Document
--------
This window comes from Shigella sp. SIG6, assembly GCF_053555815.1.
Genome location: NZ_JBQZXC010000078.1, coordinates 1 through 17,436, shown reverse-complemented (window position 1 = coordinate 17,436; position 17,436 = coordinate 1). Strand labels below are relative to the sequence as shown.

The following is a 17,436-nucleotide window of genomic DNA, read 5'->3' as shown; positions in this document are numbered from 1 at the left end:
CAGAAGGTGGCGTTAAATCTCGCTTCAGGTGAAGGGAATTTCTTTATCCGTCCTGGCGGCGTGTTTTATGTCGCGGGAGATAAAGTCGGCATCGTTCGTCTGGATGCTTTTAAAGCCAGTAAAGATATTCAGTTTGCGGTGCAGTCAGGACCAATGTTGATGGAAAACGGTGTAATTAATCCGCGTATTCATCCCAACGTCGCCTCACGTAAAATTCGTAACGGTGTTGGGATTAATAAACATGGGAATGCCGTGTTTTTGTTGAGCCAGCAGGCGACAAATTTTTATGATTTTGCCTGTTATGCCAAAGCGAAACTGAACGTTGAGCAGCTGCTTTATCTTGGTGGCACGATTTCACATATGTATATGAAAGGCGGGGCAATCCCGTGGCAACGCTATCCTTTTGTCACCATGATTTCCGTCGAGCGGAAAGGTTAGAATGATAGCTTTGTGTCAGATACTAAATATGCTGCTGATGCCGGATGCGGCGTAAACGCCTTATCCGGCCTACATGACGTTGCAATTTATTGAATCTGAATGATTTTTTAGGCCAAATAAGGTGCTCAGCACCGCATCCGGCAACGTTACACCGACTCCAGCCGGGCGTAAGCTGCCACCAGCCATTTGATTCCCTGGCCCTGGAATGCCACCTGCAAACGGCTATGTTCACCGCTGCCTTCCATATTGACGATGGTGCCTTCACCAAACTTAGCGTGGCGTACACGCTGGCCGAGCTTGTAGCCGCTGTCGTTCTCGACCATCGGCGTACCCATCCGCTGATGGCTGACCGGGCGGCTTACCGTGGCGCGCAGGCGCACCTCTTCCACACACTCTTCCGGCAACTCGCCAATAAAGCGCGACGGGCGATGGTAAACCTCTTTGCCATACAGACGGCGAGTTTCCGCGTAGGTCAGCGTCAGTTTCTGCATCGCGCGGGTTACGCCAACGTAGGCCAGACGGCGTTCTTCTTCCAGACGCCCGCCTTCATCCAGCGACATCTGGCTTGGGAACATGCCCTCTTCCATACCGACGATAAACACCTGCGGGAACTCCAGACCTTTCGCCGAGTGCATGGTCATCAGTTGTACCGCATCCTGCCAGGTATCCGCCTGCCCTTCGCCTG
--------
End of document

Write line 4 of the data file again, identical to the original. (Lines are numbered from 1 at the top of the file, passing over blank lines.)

CAGAAGGTGGCGTTAAATCTCGCTTCAGGTGAAGGGAATTTCTTTATCCGTCCTGGCGGCGTGTTTTATGTCGCGGGAGATAAAGTCGGCATCGTTCGTCTGGATGCTTTTAAAGCCAGTAAAGATATTCAGTTTGCGGTGCAGTCAGGACCAATGTTGATGGAAAACGGTGTAATTAATCCGCGTATTCATCCCAACGTCGCCTCACGTAAAATTCGTAACGGTGTTGGGATTAATAAACATGGGAATGCCGTGTTTTTGTTGAGCCAGCAGGCGACAAATTTTTATGATTTTGCCTGTTATGCCAAAGCGAAACTGAACGTTGAGCAGCTGCTTTATCTTGGTGGCACGATTTCACATATGTATATGAAAGGCGGGGCAATCCCGTGGCAACGCTATCCTTTTGTCACCATGATTTCCGTCGAGCGGAAAGGTTAGAATGATAGCTTTGTGTCAGATACTAAATATGCTGCTGATGCCGGATGCGGCGTAAACGCCTTATCCGGCCTACATGACGTTGCAATTTATTGAATCTGAATGATTTTTTAGGCCAAATAAGGTGCTCAGCACCGCATCCGGCAACGTTACACCGACTCCAGCCGGGCGTAAGCTGCCACCAGCCATTTGATTCCCTGGCCCTGGAATGCCACCTGCAAACGGCTATGTTCACCGCTGCCTTCCATATTGACGATGGTGCCTTCACCAAACTTAGCGTGGCGTACACGCTGGCCGAGCTTGTAGCCGCTGTCGTTCTCGACCATCGGCGTACCCATCCGCTGATGGCTGACCGGGCGGCTTACCGTGGCGCGCAGGCGCACCTCTTCCACACACTCTTCCGGCAACTCGCCAATAAAGCGCGACGGGCGATGGTAAACCTCTTTGCCATACAGACGGCGAGTTTCCGCGTAGGTCAGCGTCAGTTTCTGCATCGCGCGGGTTACGCCAACGTAGGCCAGACGGCGTTCTTCTTCCAGACGCCCGCCTTCATCCAGCGACATCTGGCTTGGGAACATGCCCTCTTCCATACCGACGATAAACACCTGCGGGAACTCCAGACCTTTCGCCGAGTGCATGGTCATCAGTTGTACCGCATCCTGCCAGGTATCCGCCTGCCCTTCGCCTG